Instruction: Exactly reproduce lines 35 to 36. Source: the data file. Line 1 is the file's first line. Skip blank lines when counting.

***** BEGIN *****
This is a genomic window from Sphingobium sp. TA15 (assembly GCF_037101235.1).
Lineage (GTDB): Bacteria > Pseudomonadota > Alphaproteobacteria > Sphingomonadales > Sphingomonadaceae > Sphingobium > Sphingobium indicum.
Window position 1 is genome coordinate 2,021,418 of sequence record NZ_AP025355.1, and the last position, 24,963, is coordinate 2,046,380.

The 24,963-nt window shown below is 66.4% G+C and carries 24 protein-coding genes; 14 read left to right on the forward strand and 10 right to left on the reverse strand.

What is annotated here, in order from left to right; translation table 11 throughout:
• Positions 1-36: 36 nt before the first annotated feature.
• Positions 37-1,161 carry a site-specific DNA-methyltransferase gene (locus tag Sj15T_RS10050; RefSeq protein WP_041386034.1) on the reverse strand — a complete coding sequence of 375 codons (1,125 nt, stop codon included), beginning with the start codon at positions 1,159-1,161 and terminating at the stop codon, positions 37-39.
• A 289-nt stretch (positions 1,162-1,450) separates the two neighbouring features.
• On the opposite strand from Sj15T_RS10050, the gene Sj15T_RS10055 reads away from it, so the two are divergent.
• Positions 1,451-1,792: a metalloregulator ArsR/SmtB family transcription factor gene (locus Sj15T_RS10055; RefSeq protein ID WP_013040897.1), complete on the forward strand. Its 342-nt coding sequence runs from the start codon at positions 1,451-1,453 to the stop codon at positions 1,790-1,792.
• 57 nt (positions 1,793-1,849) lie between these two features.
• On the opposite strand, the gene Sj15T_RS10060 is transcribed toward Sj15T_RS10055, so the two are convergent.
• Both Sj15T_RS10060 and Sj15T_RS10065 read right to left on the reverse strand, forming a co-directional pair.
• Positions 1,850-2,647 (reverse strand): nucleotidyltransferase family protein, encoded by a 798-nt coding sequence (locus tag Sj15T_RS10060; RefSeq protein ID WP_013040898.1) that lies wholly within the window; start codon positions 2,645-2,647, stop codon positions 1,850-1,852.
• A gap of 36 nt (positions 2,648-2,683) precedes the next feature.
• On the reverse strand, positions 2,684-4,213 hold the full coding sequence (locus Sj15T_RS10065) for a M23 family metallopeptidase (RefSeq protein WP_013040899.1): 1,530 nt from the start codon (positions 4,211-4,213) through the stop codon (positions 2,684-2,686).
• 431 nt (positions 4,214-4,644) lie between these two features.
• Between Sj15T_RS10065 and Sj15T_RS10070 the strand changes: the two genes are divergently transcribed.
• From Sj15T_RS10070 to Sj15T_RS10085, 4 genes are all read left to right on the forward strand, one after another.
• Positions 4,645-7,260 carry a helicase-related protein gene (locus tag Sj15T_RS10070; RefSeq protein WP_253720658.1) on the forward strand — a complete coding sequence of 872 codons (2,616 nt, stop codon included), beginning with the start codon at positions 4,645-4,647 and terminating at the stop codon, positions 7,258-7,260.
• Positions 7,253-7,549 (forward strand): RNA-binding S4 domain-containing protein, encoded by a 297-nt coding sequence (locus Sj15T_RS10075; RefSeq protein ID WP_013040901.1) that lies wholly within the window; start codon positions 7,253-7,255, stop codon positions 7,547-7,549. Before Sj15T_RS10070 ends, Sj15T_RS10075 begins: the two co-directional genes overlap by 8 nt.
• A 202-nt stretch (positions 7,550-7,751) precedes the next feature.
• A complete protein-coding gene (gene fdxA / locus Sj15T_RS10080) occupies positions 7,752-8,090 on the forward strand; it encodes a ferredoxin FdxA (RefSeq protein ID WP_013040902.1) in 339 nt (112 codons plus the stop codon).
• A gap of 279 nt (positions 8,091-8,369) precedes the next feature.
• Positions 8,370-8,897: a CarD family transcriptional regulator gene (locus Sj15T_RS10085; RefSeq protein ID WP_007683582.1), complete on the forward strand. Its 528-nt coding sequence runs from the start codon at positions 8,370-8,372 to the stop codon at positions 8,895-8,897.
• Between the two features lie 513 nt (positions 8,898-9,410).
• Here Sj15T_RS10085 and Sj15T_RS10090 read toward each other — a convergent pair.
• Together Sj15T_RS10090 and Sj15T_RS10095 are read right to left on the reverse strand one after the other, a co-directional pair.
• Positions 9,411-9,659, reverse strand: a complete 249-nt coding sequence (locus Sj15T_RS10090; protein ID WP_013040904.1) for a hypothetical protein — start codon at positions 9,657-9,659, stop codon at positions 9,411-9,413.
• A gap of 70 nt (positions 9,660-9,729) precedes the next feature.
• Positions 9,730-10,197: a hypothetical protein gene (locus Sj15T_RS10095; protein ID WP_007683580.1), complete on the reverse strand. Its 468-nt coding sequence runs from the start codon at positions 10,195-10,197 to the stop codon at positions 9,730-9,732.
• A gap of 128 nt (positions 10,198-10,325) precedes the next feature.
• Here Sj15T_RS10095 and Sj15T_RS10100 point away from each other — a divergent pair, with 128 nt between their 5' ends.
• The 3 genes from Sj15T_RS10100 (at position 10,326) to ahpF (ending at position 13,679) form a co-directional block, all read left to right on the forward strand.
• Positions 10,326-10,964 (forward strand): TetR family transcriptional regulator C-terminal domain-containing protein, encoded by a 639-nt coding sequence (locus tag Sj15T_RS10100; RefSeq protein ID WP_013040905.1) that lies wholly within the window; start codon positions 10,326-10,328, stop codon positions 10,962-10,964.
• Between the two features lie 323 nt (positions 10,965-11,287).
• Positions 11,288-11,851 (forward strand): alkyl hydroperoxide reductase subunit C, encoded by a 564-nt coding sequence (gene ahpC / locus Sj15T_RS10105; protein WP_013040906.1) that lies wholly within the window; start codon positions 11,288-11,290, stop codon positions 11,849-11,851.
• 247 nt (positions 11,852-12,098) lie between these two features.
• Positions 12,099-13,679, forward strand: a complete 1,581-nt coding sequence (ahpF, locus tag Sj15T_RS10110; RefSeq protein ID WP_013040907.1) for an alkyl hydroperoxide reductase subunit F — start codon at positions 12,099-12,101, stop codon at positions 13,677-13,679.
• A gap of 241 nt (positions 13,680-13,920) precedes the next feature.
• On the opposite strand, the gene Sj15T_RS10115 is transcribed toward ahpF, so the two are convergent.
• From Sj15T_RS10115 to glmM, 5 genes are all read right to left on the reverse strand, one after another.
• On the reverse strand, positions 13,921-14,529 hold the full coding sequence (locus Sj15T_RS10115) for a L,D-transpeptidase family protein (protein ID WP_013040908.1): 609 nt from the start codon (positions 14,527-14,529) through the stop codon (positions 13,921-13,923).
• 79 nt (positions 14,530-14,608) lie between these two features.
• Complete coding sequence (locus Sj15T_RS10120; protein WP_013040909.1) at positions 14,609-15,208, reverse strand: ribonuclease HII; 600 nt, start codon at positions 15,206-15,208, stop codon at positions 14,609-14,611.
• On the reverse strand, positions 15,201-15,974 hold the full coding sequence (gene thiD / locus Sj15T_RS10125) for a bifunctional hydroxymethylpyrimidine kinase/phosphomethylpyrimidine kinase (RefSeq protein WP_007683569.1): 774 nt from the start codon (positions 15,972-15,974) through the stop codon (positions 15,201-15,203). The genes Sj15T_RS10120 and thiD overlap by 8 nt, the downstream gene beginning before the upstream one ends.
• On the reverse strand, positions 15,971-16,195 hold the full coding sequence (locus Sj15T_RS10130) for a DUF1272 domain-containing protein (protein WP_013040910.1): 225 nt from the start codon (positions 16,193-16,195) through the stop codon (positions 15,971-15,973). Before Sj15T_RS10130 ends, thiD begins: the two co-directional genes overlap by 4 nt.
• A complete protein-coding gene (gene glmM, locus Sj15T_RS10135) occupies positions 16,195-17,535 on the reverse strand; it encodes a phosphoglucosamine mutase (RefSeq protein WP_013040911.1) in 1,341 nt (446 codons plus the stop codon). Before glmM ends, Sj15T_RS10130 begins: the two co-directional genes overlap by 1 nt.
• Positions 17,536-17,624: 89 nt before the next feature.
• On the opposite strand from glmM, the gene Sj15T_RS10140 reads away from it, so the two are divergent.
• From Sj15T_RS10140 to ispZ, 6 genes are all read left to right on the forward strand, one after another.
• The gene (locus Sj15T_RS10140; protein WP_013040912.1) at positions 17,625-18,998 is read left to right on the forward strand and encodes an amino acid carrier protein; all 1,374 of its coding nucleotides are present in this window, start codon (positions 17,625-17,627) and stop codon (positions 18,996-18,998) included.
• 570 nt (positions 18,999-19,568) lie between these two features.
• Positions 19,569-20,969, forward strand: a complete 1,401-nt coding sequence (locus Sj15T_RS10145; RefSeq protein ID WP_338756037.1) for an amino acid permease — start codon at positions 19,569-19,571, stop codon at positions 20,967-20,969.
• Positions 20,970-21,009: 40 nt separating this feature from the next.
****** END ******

• Positions 10,326-10,964 (forward strand): TetR family transcriptional regulator C-terminal domain-containing protein, encoded by a 639-nt coding sequence (locus tag Sj15T_RS10100; RefSeq protein ID WP_013040905.1) that lies wholly within the window; start codon positions 10,326-10,328, stop codon positions 10,962-10,964.
• Between the two features lie 323 nt (positions 10,965-11,287).